How to Raise Self-Reliant Children
Many parents hope to raise their children to think for themselves and be independent. While it can be time-consuming and difficult at times to teach children how to be self-reliant, it's an important aspect for them to learn.
I know that with my two boys, sometimes their stubborn dependence can be exhausting. When the 4 year old just doesn't want to put on his shoes (with velcro closures) that he has been able to put on all by himself for the last few months, it's easier to just do it for him. Or when the 7 year old doesn't want to make his own drink, it's quicker to grab the pitcher and pour it ourselves.
But, that sort of behavior is a slippery slope to always enabling them to rely on us. My examples are just small acts, but the more we continue to do for our children as they grow and develop, the more we could be hindering their ability to rely on themselves.
Teaching Self-Reliance =/= Neglect
Keep in mind that there is a difference between raising a child who is self-reliant and being a "hands-off" parent.
Being hands-off means that you are just letting your child do whatever they want without any help or guidance. Some may also call it neglect, as your children are being forced to raise themselves with no assistance from you. That is not what my husband and I do with our children, and it is definitely NOT what I am suggesting in this article.
What I am suggesting is guiding your children to become more independent while always being there for them when they really need you. If you are wanting to start helping your child learn how to become more self-reliant, here are some suggestions that may be able to help.
Tips to Raising Self-Reliant Children
Give them a bit of space.
It's important to still be there for support and to help set the framework, but when you give a task, give them the room and opportunity to complete that task. Avoid micro-managing your child or becoming upset when he doesn't get it right the first time. You must continue to nurture your child even as you teach independence.
Creating a self-reliant atmosphere means that they know what needs to be done, and you are trusting them that they will do what it takes to ensure that it does get done. It's tempting to take over and help, but let them figure things out on their own and at least attempt it before you step in.
Real World Example
My 7 year old has been able to fix his own breakfast for over a year now. He knows to take a bowl from the cabinet, pour cereal in without spilling, add milk without spilling, and put everything away before eating. He can also put the spoon and bowl in the dishwasher once he's finished eating. I'm sure there have been minor spills or mishaps along the way, but he is happy to fix his own meal -- and it makes me proud that he can do it for himself.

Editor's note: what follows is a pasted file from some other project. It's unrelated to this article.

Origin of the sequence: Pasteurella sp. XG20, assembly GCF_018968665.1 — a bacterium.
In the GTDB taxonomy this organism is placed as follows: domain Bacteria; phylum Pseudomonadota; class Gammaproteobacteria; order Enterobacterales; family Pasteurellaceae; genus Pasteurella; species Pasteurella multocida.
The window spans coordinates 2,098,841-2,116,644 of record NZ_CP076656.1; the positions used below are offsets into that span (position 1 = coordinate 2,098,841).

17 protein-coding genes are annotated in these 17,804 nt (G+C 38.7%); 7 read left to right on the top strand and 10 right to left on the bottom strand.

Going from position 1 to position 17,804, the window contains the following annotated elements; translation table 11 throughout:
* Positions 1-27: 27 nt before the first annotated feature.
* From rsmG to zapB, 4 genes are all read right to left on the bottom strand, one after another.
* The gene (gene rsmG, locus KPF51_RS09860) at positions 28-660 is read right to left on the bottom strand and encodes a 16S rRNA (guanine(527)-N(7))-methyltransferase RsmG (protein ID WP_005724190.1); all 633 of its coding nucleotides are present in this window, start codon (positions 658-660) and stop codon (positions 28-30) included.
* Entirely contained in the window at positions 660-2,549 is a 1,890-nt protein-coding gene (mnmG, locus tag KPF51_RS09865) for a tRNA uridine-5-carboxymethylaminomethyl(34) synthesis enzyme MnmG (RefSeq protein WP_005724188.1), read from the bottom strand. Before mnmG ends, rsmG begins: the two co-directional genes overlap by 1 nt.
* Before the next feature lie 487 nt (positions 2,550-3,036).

Allow them to make their own decisions and choices about certain things.
Again, this doesn't mean your kids should "get the keys to the kingdom." But, if you are wanting to raise them to be self-reliant, they need the ability to give their own opinions or make their own choices on some manners. One easy way to offer this choice is by letting them choose their own school outfits at night before bed.
Of course, you can be there to oversee the selection process, but try not to have too much input. Unless the outfit is inappropriate for school or would go against the dress code, your kids should be able to choose what they wear.
Teach them about the importance of setting goals.
Having goals is a major factor in being more self-reliant. Adults don't expect anyone else to help them reach their goals, so you want to instill this train of thought into children as well. Help your kids understand goal setting, including how to create a plan to achieve the goals. The plan will be the roadmap for the journey, and reaching the goal will give them more self-confidence to rely solely on themselves.
Help them to understand that failure doesn't mean it's time to give up.
Let's face it...sometimes, when we try something new or set out to achieve a goal, we fail. It's not always fun, and it isn't always the way that we pictured things going...but regardless, it happens. Be open with your children about failure. Help them understand that they will make mistakes and that not everything will always go according to plan.
Let them know it's normal to fail and it's not something that should derail them on their journey or want of being independent. If they know that it's okay to try and fail, then also make certain that they understand that it's just as important to try, fail, and then continue to try. Giving up isn't an option with failure -- it just means that there are other ways out there that they can try that may work a little bit better.
As a parent, raising self-reliant children doesn't have to be overly difficult. It's a positive to teach our children how to start taking care of themselves! We want them to flourish and continue to grow in life, and being self-reliant is a huge aspect of that!
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